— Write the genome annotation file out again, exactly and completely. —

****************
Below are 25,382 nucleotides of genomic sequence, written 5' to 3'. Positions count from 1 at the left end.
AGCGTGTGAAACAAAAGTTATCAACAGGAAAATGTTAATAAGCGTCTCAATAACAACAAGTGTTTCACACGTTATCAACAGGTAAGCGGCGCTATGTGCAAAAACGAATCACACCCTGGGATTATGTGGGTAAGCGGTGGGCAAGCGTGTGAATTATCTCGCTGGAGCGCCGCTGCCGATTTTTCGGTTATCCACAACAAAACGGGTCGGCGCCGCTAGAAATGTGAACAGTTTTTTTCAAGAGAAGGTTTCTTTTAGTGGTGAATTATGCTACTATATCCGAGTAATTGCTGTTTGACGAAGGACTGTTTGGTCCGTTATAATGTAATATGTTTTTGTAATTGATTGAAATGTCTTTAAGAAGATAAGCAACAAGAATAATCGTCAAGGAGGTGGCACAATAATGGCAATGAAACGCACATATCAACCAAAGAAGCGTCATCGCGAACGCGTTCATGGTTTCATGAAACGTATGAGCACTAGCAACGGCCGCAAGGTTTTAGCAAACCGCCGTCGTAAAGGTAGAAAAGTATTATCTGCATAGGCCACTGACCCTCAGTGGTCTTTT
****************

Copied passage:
Below are 25,382 nucleotides of genomic sequence, written 5' to 3'. Positions count from 1 at the left end.
AGCGTGTGAAACAAAAGTTATCAACAGGAAAATGTTAATAAGCGTCTCAATAACAACAAGTGTTTCACACGTTATCAACAGGTAAGCGGCGCTATGTGCAAAAACGAATCACACCCTGGGATTATGTGGGTAAGCGGTGGGCAAGCGTGTGAATTATCTCGCTGGAGCGCCGCTGCCGATTTTTCGGTTATCCACAACAAAACGGGTCGGCGCCGCTAGAAATGTGAACAGTTTTTTTCAAGAGAAGGTTTCTTTTAGTGGTGAATTATGCTACTATATCCGAGTAATTGCTGTTTGACGAAGGACTGTTTGGTCCGTTATAATGTAATATGTTTTTGTAATTGATTGAAATGTCTTTAAGAAGATAAGCAACAAGAATAATCGTCAAGGAGGTGGCACAATAATGGCAATGAAACGCACATATCAACCAAAGAAGCGTCATCGCGAACGCGTTCATGGTTTCATGAAACGTATGAGCACTAGCAACGGCCGCAAGGTTTTAGCAAACCGCCGTCGTAAAGGTAGAAAAGTATTATCTGCATAGGCCACTGACCCTCAGTGGTCTTTT